WASHINGTON: As US President Barack Obama discussed the final withdrawal of his troops from Afghanistan, Pakistan has indicated that it would welcome any delay in the expected pullout.
A slowing of the timetable for withdrawing US troops from Afghanistan “would be viewed very positively in Pakistan”, said the country’s envoy to Washington.
In an interview to Christian Science Monitor, Jalil Abbas Jilani also said the drawdown of US troops from eastern Afghanistan had caused an increase in militant activity along the Pak-Afghan border.
‘Military forced to deploy additional troops along Pak-Afghan border’
On Tuesday afternoon, President Obama met his Defence Secretary Ashton Carter at the Oval Office and discussed the drawdown and other issues with him.
He told reporters after the meeting that this was his first meeting with the new defence secretary since he returned from his first visit to Afghanistan last week.
Mr Obama received “an extensive debriefing” from Mr Carter, who gave him “some impressions about how we’re planning our drawdown and transition in Afghanistan”, he said.
In his breakfast meeting with the Monitor’s editorial staff, Ambassador Jilani said the Pakistani military was forced to carry out a “surge” of its troops along the border with Afghanistan “over the last several months” as the departure of US troops led to an increase in cross-border militant activity.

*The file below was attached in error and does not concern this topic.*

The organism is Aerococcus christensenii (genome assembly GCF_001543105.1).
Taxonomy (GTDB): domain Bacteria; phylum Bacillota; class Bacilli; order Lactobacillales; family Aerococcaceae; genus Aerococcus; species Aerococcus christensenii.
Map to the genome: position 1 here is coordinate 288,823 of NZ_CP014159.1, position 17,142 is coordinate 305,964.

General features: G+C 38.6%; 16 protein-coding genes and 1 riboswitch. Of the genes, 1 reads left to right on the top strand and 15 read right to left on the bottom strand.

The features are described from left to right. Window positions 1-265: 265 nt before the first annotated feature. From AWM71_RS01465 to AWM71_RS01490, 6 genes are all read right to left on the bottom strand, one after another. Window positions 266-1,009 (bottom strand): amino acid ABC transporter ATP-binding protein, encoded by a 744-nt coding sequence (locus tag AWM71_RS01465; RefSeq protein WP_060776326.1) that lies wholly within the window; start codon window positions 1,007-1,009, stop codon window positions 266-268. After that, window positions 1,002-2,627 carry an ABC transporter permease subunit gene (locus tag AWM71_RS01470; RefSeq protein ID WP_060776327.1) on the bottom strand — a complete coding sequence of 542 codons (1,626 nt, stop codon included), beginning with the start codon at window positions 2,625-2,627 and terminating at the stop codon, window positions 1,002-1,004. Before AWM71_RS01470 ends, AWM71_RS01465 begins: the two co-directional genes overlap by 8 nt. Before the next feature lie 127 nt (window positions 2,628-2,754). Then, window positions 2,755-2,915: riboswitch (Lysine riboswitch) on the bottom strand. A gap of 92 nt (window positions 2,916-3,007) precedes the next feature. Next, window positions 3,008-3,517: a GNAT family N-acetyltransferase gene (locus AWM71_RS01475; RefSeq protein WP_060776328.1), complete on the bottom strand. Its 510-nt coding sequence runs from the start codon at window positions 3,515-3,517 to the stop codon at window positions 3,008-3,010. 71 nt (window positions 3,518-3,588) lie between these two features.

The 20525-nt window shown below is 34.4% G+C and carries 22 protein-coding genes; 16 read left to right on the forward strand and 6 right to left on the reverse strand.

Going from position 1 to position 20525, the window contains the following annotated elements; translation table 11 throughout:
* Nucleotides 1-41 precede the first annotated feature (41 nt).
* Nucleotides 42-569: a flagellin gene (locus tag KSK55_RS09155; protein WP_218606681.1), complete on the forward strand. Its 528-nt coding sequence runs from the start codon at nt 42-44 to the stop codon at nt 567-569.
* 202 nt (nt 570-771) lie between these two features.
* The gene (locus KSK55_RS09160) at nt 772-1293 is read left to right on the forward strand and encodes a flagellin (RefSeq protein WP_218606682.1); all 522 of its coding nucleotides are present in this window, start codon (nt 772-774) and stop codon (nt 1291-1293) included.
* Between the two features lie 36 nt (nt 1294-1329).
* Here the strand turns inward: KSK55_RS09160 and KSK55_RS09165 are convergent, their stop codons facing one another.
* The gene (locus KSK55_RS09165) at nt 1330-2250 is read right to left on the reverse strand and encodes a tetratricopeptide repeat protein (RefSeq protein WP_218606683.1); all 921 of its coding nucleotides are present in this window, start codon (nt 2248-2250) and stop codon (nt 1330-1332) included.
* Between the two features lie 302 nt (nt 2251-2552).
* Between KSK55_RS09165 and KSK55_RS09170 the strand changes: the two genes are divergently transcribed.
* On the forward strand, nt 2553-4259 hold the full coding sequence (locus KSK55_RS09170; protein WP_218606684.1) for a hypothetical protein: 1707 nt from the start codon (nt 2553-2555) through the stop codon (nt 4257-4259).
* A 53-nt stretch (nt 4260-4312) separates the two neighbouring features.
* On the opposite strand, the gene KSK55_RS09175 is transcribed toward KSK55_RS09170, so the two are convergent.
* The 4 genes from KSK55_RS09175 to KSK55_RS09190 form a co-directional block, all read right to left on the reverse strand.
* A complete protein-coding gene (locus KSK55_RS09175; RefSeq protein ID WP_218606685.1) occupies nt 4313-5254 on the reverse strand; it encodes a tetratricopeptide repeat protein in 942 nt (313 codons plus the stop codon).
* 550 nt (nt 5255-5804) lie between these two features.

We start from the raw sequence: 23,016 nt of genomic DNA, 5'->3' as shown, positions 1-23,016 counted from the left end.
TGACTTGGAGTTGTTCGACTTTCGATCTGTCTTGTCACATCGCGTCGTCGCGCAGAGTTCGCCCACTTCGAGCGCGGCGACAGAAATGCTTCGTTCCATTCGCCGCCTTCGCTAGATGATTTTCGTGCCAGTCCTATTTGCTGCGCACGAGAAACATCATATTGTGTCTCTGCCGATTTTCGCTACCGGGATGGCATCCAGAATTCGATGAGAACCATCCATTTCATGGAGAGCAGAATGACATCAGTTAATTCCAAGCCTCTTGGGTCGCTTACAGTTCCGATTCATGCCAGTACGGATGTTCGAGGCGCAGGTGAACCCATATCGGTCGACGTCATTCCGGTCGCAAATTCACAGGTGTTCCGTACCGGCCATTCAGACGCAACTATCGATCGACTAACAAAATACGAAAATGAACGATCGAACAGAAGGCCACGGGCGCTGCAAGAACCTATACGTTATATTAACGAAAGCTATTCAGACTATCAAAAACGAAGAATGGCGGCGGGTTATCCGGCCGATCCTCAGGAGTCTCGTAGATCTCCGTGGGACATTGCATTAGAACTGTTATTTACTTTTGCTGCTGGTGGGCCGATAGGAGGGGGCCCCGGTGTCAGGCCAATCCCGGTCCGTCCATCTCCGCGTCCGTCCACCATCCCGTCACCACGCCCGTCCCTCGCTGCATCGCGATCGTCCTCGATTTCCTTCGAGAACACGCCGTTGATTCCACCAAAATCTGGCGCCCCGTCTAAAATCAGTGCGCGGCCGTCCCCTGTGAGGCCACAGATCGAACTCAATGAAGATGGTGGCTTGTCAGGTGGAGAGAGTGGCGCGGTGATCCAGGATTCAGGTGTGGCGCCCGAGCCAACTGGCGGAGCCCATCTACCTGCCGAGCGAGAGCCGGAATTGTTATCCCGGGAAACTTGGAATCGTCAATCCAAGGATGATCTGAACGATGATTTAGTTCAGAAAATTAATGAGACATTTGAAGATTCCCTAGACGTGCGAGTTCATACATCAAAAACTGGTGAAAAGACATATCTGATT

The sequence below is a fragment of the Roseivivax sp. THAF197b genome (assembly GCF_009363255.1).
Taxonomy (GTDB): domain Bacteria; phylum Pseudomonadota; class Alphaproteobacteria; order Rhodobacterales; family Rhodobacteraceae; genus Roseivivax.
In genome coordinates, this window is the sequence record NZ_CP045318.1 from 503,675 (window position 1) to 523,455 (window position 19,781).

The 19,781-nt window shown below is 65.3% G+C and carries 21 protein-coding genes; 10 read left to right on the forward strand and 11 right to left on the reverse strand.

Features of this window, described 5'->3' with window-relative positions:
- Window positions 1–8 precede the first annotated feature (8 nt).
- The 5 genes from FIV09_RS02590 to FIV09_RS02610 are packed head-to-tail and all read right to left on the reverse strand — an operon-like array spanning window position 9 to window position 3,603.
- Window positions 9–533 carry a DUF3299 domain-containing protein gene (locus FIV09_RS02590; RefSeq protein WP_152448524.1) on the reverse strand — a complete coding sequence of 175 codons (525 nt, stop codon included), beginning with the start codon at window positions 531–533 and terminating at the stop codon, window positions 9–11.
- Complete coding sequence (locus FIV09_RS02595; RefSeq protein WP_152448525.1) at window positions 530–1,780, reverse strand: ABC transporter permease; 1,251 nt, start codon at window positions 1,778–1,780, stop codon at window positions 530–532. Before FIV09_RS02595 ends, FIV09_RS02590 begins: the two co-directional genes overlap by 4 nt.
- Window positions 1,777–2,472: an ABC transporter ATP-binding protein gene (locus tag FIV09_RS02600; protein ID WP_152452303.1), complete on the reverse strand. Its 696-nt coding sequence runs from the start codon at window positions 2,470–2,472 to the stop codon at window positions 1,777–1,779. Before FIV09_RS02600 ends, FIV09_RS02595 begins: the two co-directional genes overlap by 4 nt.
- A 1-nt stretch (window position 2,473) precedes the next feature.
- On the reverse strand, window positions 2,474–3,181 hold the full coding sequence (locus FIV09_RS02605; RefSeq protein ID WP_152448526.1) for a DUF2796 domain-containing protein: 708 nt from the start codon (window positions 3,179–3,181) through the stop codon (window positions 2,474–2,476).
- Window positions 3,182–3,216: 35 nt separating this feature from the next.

The increased deployment of troops, from 145,000 to about 177,000, meant that fewer soldiers were available to carry out the counter-militant offensive in North Waziristan.
Under the current plan, the US intends to withdraw half of the 10,000 US troops by the end of this year, while the remaining 5,000 would be called back by the end of 2016.
The plan could be announced when Afghan President Ashraf Ghani visits the White House later this month.
Ambassador Jilani said the offensive under way in North Waziristan had been a “huge success” as Pakistan had already cleared 90 per cent of the territory of militant groups.
He said the military would soon “go after” the remaining 10 per cent unsecured territory.
He said the Haqqani Network had also been “completely disrupted” and had not carried out any recent attacks in North Waziristan.
Mr Jilani insisted that the long-time perception of Pakistan differentiating between “good” and “bad” militants was outdated.
He also expressed support for President Obama’s policy of avoiding the use of words like “Islamic” and “Muslim” to describe violent extremism.
“Only a small number of Muslims … engage in such activities,” so it would be unfair and counterproductive “to paint the entire community with the broad brush” of extremism, he said.
“This is not activity exclusive to any religion.”
But he acknowledged that countries like Pakistan needed to do more to counter the influence of radical extremists.
Mr Jilani said the Pakistani government might host a regional conference on how to tackle radical influences as part of Mr Obama’s global initiative on countering violent extremism.
Published in Dawn, March 5th, 2015